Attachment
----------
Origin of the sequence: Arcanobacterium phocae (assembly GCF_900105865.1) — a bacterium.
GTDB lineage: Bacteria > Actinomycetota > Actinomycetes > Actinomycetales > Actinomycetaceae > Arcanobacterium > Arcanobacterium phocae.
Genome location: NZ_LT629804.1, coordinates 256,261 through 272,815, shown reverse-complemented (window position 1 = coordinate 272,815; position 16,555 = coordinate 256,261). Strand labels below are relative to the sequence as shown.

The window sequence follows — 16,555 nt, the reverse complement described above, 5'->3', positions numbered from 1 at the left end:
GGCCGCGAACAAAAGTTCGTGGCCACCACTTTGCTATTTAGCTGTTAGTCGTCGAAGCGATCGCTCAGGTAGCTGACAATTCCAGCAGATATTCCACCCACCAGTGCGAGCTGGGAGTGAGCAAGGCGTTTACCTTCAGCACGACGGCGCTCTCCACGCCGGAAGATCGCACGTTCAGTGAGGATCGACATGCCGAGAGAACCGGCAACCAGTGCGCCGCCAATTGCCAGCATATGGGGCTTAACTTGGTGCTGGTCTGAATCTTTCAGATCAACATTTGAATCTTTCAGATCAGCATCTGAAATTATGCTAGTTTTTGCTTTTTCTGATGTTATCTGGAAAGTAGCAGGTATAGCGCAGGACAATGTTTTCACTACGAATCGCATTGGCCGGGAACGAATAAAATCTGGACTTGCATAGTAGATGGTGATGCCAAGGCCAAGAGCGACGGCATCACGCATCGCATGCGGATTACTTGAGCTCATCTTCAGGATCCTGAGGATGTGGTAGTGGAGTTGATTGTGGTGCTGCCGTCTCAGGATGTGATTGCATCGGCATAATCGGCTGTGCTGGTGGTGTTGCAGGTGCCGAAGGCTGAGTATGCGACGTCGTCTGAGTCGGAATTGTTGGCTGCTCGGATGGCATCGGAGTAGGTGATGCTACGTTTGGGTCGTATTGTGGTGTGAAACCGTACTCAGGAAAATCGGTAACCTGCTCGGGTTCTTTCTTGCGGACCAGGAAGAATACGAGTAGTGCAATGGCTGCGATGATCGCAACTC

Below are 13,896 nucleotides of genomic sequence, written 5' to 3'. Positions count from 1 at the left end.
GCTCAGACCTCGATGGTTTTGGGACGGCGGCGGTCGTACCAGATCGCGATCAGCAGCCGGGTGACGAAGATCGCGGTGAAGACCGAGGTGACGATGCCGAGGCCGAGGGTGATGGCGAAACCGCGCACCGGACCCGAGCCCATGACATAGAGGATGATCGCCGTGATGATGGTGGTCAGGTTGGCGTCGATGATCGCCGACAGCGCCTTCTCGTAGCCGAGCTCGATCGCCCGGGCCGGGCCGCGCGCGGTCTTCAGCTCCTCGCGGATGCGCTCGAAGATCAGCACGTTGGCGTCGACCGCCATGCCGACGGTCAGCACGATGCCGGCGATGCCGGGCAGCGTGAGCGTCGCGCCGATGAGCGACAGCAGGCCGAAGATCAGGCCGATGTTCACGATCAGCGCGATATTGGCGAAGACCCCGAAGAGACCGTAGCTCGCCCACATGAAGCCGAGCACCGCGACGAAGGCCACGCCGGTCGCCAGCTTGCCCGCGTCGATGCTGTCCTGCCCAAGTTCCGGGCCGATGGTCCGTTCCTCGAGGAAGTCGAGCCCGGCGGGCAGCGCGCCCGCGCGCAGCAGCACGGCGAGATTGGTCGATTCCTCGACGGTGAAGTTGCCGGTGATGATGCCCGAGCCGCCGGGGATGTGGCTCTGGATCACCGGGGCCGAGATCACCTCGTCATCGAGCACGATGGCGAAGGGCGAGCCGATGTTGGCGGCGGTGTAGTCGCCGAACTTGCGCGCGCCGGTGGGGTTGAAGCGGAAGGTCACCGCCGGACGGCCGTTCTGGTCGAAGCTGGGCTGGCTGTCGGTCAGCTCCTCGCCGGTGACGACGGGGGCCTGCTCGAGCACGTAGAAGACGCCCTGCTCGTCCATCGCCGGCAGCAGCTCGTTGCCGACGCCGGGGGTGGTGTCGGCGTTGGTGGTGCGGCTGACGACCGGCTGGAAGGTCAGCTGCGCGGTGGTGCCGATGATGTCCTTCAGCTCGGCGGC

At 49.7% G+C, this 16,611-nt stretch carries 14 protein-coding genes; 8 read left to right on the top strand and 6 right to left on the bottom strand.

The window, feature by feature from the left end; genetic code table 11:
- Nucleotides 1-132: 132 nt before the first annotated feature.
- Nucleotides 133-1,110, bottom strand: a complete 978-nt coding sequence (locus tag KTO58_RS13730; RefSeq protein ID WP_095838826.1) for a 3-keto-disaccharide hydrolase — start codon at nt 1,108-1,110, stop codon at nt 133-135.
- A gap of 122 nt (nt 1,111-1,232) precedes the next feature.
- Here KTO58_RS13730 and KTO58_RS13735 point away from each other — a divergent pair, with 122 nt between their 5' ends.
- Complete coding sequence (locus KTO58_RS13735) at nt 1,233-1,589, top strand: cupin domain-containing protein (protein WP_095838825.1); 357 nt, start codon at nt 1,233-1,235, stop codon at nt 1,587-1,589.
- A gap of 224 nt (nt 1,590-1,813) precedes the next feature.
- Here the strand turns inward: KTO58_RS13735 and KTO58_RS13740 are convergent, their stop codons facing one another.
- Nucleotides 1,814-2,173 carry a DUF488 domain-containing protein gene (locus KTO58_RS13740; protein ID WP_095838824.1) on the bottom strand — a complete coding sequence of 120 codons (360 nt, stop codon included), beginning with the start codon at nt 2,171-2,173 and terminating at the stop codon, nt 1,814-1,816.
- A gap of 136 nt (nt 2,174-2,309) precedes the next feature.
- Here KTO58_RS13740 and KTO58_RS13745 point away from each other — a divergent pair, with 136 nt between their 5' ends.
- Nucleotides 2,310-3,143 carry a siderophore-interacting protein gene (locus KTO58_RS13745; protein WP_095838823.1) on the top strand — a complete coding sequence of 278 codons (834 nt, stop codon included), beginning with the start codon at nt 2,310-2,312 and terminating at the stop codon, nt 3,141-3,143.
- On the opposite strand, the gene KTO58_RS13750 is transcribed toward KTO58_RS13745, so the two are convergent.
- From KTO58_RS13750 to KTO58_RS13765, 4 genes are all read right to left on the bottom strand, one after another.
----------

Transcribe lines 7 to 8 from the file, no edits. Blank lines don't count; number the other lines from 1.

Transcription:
GCTCAGACCTCGATGGTTTTGGGACGGCGGCGGTCGTACCAGATCGCGATCAGCAGCCGGGTGACGAAGATCGCGGTGAAGACCGAGGTGACGATGCCGAGGCCGAGGGTGATGGCGAAACCGCGCACCGGACCCGAGCCCATGACATAGAGGATGATCGCCGTGATGATGGTGGTCAGGTTGGCGTCGATGATCGCCGACAGCGCCTTCTCGTAGCCGAGCTCGATCGCCCGGGCCGGGCCGCGCGCGGTCTTCAGCTCCTCGCGGATGCGCTCGAAGATCAGCACGTTGGCGTCGACCGCCATGCCGACGGTCAGCACGATGCCGGCGATGCCGGGCAGCGTGAGCGTCGCGCCGATGAGCGACAGCAGGCCGAAGATCAGGCCGATGTTCACGATCAGCGCGATATTGGCGAAGACCCCGAAGAGACCGTAGCTCGCCCACATGAAGCCGAGCACCGCGACGAAGGCCACGCCGGTCGCCAGCTTGCCCGCGTCGATGCTGTCCTGCCCAAGTTCCGGGCCGATGGTCCGTTCCTCGAGGAAGTCGAGCCCGGCGGGCAGCGCGCCCGCGCGCAGCAGCACGGCGAGATTGGTCGATTCCTCGACGGTGAAGTTGCCGGTGATGATGCCCGAGCCGCCGGGGATGTGGCTCTGGATCACCGGGGCCGAGATCACCTCGTCATCGAGCACGATGGCGAAGGGCGAGCCGATGTTGGCGGCGGTGTAGTCGCCGAACTTGCGCGCGCCGGTGGGGTTGAAGCGGAAGGTCACCGCCGGACGGCCGTTCTGGTCGAAGCTGGGCTGGCTGTCGGTCAGCTCCTCGCCGGTGACGACGGGGGCCTGCTCGAGCACGTAGAAGACGCCCTGCTCGTCCATCGCCGGCAGCAGCTCGTTGCCGACGCCGGGGGTGGTGTCGGCGTTGGTGGTGCGGCTGACGACCGGCTGGAAGGTCAGCTGCGCGGTGGTGCCGATGATGTCCTTCAGCTCGGCGGC

At 49.7% G+C, this 16,611-nt stretch carries 14 protein-coding genes; 8 read left to right on the top strand and 6 right to left on the bottom strand.